“Congress can do better with the next Farm Bill by crafting a bill that redirects spending, promotes healthy food, and provides innovative solutions for environmental challenges.”

The TFFA, has 9 titles compared to 12 titles in the 2014 Farm Bill. Some of the TFFA titles are similar to current titles, others focus on issues addressed in current legislation, and three are new titles: Food Waste, Animal Welfare, and Regional Food Systems.

Some of the policy changes in the TFFA are sure to draw the immediate attention of producers of row crops. The TFFA calls for the elimination of the Agricultural Risk Coverage and the Price Loss Coverage programs while limiting the aggregate payment a farmer or agribusiness can receive from the commodity, conservation, and crop insurance programs to $125,000 per year and reducing the Gross Income cap on payments from commodity and conservation programs from $900,000 to $500,000 and ensur[ing] that this limitation also covers crop insurance premium subsidies.

Other policy prescriptions enhance current policies by encouraging spending on healthy foods in grocery stores; providing support for beginning farmers and ranchers to enter and stay in the agriculture sector while assisting those who are ready to retire by helping them transition out of farming while keeping the industry vibrant.

The Animal Welfare title finalizes USDA’s rule for Organic Livestock and Poultry Practices and prevents the USDA from skirting animal welfare standards at federal agricultural research centers.

Title IX: Regional Food Systems invests in existing programs and creates new ones to support vibrant local and regional food systems, increases transparency within USDA’s existing programs, and streamlines grant program application procedures to make them more accessible.

Some of Blumenauer’s proposals will run into strong opposition from farmers while others reflect changes that are already taking place in the practices of some farmers. Still others address changes in consumer demand for food products that embody animal welfare standards and the desire for local foods.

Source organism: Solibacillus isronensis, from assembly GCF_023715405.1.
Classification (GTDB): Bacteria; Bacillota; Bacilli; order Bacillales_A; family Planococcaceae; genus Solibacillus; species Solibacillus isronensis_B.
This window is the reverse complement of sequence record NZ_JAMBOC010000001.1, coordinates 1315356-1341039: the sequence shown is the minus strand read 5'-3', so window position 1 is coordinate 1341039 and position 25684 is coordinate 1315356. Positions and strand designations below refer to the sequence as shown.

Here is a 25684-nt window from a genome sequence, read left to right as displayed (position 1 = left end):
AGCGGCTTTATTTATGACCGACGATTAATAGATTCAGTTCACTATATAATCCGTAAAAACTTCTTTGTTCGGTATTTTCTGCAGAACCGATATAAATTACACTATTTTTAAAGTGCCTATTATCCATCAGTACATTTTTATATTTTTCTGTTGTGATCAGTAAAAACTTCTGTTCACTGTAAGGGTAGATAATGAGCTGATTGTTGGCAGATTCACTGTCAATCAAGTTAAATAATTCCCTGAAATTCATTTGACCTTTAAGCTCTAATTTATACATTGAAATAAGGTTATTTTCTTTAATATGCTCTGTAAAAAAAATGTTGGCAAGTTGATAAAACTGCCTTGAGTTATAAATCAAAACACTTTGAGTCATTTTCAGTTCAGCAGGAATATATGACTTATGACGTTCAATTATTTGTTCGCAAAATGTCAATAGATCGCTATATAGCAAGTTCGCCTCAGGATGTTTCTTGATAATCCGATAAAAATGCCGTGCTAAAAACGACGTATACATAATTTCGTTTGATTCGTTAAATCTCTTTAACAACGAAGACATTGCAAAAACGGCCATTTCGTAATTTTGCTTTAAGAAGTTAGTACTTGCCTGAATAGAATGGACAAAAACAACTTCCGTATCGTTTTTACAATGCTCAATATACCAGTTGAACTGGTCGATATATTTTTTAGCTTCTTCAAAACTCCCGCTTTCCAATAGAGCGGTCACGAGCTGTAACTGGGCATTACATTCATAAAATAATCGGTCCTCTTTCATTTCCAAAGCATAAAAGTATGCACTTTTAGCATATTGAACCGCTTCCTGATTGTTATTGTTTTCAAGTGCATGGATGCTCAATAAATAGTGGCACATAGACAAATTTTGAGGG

What is clear is that the concerns of consumers will play a part in the writing of this farm bill and those in the future.

One of our concerns with the TFFA is that it includes no policies to ameliorate the chronic low price and income problems that plague production agriculture.


Policy Pennings Column 900

Originally published in MidAmerica Farmer Grower, Vol. 37, No. 146, December 1, 2017

Dr. Harwood D. Schaffer: Adjunct Research Assistant Professor, Sociology Department, University of Tennessee and Director, Agricultural Policy Analysis Center. Dr. Daryll E. Ray: Emeritus Professor, Institute of Agriculture, University of Tennessee and Retired Director, Agricultural Policy Analysis Center. Email: hdschaffer@utk.edu and dray@utk.edu; http://www.agpolicy.org.

Reproduction Permission Granted with: 1) Full attribution to Harwood D. Schaffer and Daryll E. Ray, Agricultural Policy Analysis Center, Knoxville, TN; 2) An email sent to hdschaffer@utk.edu indicating how often you intend on running the column and your total circulation. Also, please send one copy of the first issue with the column in it to Harwood Schaffer, Agricultural Policy Analysis Center, 1708 Capistrano Dr. Knoxville, TN 37922.